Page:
A thread that shows the step by step method for cropping and bordering in this way is in a post at How to Properly Crop the Overscan in VirtualDub [GUIDE]. The article begins in an odd way by warning the user to never crop (!), but in fact that's exactly what you'll be doing. Of course you'll just crop off unwanted or dirty borders, not big chunks of the original image content. The post also refers to the image's "overscan". Actually images don't have overscan; displays have overscan, but images don't.

The last step is to restore the original interlacing and frame rate, using the built-in "interlace" filter:



Now save the video by clicking "File..." -> "Save as avi...", and give the new file a location and name.

The attached .vcf file, when opened in VirtualDub, will load the filters in the proper sequence using the same settings I used. The resulting .mpg is attached as "Sample_VDub_DVD_4x3.mpg" and was encoded with TMPGenc Video Mastering Works.

There are dozens of VirtualDub filters at this website: http://www.infognition.com/VirtualDubFilters/. And there are many threads in the capture and restoration forums that get into detailed VirtualDub and Avisynth usage, plus some specialized VirtualDub controls such as the free csamp.exe pixel reader at Using CSamp and gradation curves . More examples here: Information overload #3 .


Attached Images
File Type: png A Filter Setup.png (129.2 KB, 50 downloads)
File Type: png B Curves1.png (114.3 KB, 50 downloads)
File Type: png C Curves2.png (118.1 KB, 51 downloads)
File Type: png D yadif.png (123.6 KB, 49 downloads)
File Type: png E Cropping with Resize.png (328.9 KB, 49 downloads)
File Type: png F ReInterlace.png (6.0 KB, 49 downloads)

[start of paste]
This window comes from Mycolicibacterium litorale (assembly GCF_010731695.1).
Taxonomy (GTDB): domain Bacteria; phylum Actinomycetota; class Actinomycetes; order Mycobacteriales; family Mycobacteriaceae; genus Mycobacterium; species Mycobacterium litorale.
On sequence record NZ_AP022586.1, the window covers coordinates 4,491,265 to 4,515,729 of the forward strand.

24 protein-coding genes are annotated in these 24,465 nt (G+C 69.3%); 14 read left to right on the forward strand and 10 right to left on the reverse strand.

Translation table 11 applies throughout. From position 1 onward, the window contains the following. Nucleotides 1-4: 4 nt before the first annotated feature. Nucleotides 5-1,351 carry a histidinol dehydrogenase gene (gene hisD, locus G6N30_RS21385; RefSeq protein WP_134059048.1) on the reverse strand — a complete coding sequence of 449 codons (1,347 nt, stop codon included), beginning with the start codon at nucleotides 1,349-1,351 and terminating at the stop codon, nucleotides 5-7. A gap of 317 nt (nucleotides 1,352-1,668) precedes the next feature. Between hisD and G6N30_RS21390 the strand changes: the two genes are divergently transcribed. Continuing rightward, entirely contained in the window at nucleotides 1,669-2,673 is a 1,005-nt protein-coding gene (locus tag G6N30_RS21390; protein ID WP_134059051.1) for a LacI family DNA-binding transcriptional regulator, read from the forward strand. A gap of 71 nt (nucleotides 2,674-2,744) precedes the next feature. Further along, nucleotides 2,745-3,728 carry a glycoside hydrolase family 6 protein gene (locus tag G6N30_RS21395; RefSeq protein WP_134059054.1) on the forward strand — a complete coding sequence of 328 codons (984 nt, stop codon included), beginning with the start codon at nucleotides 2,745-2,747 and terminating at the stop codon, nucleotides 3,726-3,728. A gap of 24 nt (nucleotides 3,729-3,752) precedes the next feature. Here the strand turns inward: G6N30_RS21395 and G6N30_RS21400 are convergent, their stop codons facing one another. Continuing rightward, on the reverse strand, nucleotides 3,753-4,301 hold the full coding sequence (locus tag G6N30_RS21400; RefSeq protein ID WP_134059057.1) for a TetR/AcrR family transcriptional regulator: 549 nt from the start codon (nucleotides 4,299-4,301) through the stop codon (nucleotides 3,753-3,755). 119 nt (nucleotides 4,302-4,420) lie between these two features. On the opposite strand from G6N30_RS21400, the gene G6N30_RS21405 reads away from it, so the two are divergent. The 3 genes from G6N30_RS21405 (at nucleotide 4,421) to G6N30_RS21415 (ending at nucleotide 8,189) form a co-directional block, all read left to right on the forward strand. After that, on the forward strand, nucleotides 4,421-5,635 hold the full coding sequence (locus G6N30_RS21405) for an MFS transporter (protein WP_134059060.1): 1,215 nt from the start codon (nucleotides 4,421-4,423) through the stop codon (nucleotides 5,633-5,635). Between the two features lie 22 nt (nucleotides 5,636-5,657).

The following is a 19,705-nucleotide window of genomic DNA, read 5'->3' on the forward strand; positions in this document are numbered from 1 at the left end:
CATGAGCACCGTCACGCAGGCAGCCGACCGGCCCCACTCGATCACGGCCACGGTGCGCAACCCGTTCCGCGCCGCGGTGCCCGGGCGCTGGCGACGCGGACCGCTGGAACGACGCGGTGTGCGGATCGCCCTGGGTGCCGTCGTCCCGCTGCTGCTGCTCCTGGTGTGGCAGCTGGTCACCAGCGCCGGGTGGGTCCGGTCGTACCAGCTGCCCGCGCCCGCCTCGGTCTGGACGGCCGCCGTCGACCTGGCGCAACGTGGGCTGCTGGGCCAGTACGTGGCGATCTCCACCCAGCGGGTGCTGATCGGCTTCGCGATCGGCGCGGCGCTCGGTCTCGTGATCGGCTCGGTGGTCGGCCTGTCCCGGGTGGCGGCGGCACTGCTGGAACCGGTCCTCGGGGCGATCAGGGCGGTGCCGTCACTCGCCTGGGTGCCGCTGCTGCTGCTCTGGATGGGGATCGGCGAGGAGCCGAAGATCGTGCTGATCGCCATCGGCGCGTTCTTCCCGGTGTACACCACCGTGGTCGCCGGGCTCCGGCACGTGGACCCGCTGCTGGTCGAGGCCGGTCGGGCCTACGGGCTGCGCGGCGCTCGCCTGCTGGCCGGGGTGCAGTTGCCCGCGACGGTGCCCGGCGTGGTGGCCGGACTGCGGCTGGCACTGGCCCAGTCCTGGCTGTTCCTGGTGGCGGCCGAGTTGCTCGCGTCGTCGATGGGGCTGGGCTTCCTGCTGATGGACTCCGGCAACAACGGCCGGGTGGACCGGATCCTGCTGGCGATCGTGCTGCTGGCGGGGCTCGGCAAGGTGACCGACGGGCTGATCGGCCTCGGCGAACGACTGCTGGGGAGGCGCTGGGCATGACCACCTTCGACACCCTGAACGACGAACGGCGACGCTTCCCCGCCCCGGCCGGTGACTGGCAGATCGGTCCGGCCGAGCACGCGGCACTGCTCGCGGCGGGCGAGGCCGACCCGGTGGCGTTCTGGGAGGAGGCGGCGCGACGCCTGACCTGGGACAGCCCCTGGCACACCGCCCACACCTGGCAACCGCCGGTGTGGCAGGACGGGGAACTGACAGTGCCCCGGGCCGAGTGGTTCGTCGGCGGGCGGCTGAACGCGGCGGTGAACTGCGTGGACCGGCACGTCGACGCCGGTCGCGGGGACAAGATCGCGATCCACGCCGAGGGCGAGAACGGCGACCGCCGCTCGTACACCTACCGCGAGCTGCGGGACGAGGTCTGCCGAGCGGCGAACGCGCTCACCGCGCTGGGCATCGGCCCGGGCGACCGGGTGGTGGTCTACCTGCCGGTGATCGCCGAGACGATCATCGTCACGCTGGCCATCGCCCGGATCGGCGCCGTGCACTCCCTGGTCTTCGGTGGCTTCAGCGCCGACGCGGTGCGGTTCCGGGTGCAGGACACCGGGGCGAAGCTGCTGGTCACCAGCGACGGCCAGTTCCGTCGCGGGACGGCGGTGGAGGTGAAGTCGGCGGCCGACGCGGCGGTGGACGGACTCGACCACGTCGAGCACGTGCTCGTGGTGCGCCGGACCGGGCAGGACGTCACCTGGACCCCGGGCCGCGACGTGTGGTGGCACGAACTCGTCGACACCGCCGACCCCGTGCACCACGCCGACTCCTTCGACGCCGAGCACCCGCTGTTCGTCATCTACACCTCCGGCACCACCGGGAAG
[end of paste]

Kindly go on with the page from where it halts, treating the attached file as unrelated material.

Attached Files
File Type: vcf VirtualDub_Settings.vcf (4.7 KB, 0 downloads)
File Type: mpg Sample_VDub_DVD_4x3.mpg (4.19 MB, 1 downloads)
File Type: zip cnr11.zip (89.8 KB, 0 downloads)
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  #5  
12-02-2018, 12:14 PM
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Quote:
Originally Posted by sanlyn View Post
Original frame3, bottom field, 4x3


Filtered frame:

Mmmmm.... seems too harsh. Contrast high, tad too blue. The contrast in turn makes the edge haloing stand out more than it should.

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12-02-2018, 12:43 PM
sanlyn sanlyn is online now
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I guess it depends on what you'd think the strong sidelighting would be like. In the top picture the water is gray, the overhead banners are reddish, and the splashes around the swimmer are yellow. Then again, it could be made to look like anything.
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  #7  
12-04-2018, 03:38 AM
cicaesar cicaesar is offline
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Sorry for the late response guys, and thank you very much for all your input, itís very very appreciated. I don't want to jinx it but so far my new round of recordings is going pretty well.

To add to the list of capture settings I used: I've started capturing on an external drive as suggested in another forum post. I was a little skeptic at first because it's a USB 2.0 HDD (worse than my SATA III internal HDD) but it's working wonders. I have almost always 0 dropped frames and very few inserted frames now -- I suspect that the random batch of 100ish inserted frames could be caused by Windows writing something on the internal HDD. There are still captures that suffer with many inserted frames, but they are the exception now.

@hodgey:
Quote:
The green line on the right is an artifact/design flaw in the newer Sony camcorders when playing back PAL video1. It's not present on NTSC, when playing a NTSC tape on a PAL camera. As far as I know it's present on most or all the the newer (late 90s and later) Sony Hi8 and Digital8 camcorders. [...] There is an avisynth script in this thread that can mask it to an extent.